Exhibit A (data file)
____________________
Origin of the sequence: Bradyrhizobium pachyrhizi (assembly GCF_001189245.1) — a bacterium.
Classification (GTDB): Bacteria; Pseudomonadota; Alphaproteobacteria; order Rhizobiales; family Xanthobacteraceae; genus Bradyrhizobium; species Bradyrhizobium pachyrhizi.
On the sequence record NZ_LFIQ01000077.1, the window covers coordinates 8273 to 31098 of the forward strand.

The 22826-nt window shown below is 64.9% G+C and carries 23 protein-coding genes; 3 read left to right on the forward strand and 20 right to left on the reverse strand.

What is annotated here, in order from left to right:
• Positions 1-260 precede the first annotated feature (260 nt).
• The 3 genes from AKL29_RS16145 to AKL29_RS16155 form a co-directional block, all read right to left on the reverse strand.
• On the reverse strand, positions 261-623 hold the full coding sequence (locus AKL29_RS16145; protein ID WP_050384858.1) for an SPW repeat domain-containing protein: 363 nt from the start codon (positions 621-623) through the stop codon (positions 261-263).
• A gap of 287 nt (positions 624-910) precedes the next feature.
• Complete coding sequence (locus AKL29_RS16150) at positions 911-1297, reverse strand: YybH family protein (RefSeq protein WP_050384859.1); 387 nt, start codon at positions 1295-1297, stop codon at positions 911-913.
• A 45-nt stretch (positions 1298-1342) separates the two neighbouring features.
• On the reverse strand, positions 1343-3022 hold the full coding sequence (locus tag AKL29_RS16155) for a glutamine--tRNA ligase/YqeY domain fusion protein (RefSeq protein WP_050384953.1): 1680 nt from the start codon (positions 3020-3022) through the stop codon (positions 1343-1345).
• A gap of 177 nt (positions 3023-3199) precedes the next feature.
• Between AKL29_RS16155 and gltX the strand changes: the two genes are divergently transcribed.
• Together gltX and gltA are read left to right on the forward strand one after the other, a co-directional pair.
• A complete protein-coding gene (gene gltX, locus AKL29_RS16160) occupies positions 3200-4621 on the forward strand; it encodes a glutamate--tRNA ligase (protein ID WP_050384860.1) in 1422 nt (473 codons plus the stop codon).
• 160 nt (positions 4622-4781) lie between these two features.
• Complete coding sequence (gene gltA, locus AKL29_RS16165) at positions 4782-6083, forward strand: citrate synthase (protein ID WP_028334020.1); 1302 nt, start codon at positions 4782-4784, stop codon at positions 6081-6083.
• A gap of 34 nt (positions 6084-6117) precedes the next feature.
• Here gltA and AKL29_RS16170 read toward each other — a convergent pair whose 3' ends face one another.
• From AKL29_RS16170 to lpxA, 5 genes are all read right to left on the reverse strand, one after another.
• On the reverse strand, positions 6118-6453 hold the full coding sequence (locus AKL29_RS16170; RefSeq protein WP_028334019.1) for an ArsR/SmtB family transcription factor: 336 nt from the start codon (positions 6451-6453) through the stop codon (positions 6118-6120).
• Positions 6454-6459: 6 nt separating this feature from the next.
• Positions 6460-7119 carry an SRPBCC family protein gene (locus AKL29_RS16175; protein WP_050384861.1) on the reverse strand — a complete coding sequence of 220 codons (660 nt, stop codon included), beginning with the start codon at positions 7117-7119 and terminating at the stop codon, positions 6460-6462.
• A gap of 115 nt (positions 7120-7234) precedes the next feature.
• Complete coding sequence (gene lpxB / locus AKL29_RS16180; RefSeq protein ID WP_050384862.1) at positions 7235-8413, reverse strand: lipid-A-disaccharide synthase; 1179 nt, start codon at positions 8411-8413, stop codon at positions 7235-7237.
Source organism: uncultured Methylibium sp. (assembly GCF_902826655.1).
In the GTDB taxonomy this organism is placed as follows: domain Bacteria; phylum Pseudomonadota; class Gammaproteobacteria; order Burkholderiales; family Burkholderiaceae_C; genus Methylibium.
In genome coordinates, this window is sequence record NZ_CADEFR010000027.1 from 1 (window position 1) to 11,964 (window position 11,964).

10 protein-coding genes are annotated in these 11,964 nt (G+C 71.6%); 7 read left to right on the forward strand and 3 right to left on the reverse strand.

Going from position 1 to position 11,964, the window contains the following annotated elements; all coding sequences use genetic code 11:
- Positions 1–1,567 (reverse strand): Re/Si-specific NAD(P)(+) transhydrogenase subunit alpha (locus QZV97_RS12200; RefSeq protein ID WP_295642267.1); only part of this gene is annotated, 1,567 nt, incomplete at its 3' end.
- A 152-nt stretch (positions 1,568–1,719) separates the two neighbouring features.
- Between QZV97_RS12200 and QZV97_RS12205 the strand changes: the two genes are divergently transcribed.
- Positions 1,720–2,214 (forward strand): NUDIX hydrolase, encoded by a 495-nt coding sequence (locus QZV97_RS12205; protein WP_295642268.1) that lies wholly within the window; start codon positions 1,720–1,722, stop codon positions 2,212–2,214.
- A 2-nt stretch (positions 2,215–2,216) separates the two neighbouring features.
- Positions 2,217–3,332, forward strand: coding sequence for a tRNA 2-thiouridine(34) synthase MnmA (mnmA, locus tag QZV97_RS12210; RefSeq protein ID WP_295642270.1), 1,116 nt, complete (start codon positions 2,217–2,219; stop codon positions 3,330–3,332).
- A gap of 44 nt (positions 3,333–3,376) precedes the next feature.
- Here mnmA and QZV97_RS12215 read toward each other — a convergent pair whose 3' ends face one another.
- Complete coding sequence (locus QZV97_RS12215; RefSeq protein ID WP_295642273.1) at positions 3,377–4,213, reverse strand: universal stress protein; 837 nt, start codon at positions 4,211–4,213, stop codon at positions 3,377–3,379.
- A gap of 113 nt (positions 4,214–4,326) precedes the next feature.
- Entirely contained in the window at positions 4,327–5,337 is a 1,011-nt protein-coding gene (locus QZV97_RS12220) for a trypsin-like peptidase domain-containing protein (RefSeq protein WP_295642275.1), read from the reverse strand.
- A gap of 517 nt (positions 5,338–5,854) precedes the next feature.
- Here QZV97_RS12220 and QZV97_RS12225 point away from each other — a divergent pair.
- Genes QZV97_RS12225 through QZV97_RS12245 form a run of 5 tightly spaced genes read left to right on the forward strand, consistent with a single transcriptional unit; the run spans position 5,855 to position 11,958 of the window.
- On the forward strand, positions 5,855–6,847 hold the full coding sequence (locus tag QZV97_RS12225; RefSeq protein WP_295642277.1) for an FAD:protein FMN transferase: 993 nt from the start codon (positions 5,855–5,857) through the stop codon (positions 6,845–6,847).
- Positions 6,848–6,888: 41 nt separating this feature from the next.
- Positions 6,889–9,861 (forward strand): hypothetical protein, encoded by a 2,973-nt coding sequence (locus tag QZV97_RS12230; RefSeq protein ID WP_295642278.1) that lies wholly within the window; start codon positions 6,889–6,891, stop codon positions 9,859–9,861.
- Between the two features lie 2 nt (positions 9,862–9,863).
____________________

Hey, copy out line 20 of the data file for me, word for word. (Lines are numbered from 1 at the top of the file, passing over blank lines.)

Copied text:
• Here gltA and AKL29_RS16170 read toward each other — a convergent pair whose 3' ends face one another.